The state of Hessen lies in the western-central part of Germany. It is bordered by the German states of North Rhine-Westphalia (Nordrhein-Westfalen), Lower Saxony (Niedersachsen), Thuringia (Thüringen), Bavaria (Bayern), Baden-Württemberg, and Rhineland-Palatinate (Rheinland Pfalz).
The northern part of Hessen is characterized by hilly countryside and forests. Most inhabitants live in the southern part of Hessen, between the Main and Rhine (Rhein) rivers. Here you will find picturesque and romantic towns, elegant spas and cities with
famous cultural scenes. Frankfurt am Main, the trade fair
and financial services center, is the location of the biggest airport in
Part of the Rheingau region, one of Germany's 13 wine regions, is found in Hessen, with Wiesbaden being the eastern starting point. The Rheingau is one of Germany's smallest wine regions, yet it is also one of its most well known. It is characterized by vineyards, picturesque towns, castles, and well-known wineries.
Culinary Specialties of Hessen
The German state of Hessen was formed in 1946, at the end of World War II. Because of this, traditional Hessen cooking is greatly influenced by its neighboring regions, namely Thuringia (Thüringen), Rhineland-Palatinate (Rheinland-Pfalz), and Franconia (in Bavaria).
As in many other regions in Germany, cooking in Hessen has been molded by what food and ingredients were available locally. People planned their meals based on what was available from local farmers as well as what was grown in their own gardens. This, however, was not a limitation since a large variety of foods were grown locally. This is evidenced today in the large variety of dishes and recipes that are considered typical for Hessen.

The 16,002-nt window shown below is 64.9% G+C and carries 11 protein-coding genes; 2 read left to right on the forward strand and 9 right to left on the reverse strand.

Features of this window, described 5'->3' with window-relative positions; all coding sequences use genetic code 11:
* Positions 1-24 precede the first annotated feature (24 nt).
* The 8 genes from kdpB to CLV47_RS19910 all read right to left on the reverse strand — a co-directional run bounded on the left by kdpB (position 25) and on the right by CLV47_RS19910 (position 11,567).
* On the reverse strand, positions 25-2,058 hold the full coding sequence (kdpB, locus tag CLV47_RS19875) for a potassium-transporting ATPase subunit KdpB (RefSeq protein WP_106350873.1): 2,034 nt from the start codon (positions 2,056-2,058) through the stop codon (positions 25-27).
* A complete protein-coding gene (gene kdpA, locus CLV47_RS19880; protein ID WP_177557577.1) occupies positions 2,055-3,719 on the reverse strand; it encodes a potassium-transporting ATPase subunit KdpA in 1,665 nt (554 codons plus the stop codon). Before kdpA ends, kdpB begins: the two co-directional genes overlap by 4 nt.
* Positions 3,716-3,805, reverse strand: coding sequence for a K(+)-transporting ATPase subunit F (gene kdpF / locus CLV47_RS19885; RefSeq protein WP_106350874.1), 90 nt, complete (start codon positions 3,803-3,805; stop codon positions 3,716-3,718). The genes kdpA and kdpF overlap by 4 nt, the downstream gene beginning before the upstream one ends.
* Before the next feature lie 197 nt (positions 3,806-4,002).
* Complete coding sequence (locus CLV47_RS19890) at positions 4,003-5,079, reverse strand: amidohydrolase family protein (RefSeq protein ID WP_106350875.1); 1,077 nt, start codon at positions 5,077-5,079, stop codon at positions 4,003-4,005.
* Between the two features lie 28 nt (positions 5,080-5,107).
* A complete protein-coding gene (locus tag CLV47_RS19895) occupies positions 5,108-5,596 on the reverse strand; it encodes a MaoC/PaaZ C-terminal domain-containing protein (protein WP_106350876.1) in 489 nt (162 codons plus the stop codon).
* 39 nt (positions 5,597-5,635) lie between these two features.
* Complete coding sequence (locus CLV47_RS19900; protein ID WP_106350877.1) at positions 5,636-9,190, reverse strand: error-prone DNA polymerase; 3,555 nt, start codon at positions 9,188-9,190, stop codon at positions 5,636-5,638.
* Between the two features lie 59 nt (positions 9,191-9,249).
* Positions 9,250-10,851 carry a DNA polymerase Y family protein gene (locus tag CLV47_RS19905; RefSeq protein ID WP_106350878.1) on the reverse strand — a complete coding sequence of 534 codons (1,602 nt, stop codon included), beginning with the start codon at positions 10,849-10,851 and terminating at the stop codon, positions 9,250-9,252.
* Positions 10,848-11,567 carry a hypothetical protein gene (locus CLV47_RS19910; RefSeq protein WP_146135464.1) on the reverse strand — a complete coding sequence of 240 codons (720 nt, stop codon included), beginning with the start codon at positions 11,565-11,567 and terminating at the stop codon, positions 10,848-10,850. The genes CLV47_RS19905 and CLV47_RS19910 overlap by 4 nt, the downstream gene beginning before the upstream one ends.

Many foods in Hessen share the same preparation techniques, but vary by only a few ingredients. For example, Blechkuchen, similar to a sheet cake, shares the same technique and ingredients for its base. However, a multitude of variations have been developed by changing its toppings. Streuselkuchen is a Blechkuchen topped with sweet crumbs. Zwetschgenkuchen is a Blechkuchen topped with plums and many times also with sweet crumbs.
Hessen is "potato land," evidenced by the large number of potato dishes. Other important vegetables include cabbage, onions, beans, and asparagus.
A list of popular foods and dishes in Hessen are listed below.
Cakes, Breads, Pastries
Wurst & Cheese
|The five largest cities (in terms of population) of the state of Hessen are listed below.
Frankfurt am Main
Frankfurt am Main ("Frankfurt on the Main River") has a population of 660,000 (as of September 2006), making it Hessen's largest city, and Germany's fifth largest city.
Frankfurt is a financial, literature, and cultural center of Germany and Europe. It is the home of the European Union Central Bank.
Wiesbaden is the capital city of Hessen. It is Hessen's second largest city, with a population of 287,000 (as of September 2005).
Wiesbaden belongs to Germany's Rheingau region, well-known for its production of quality vintage wines.
With a population of 194,000 (as of January 2006), Kassel is the third largest city in Hessen and the largest city in Northern Hessen.
Darmstadt is Hessen's fourth largest city, with a population of 139,000 (as of September 2006). Darmstadt is known as an academic city (Wissenschaftsstadt) because of its technical university, three trade-schools, and several research institutes.
Offenbach am Main
Offenbach am Main ("Offenbach on the Main River") is the fifth largest city in Hessen. Its population is 117,000 (as of September 2006).
Offenbach is an industrial city, as well as a city of many conventions. It is also well known for its leather goods.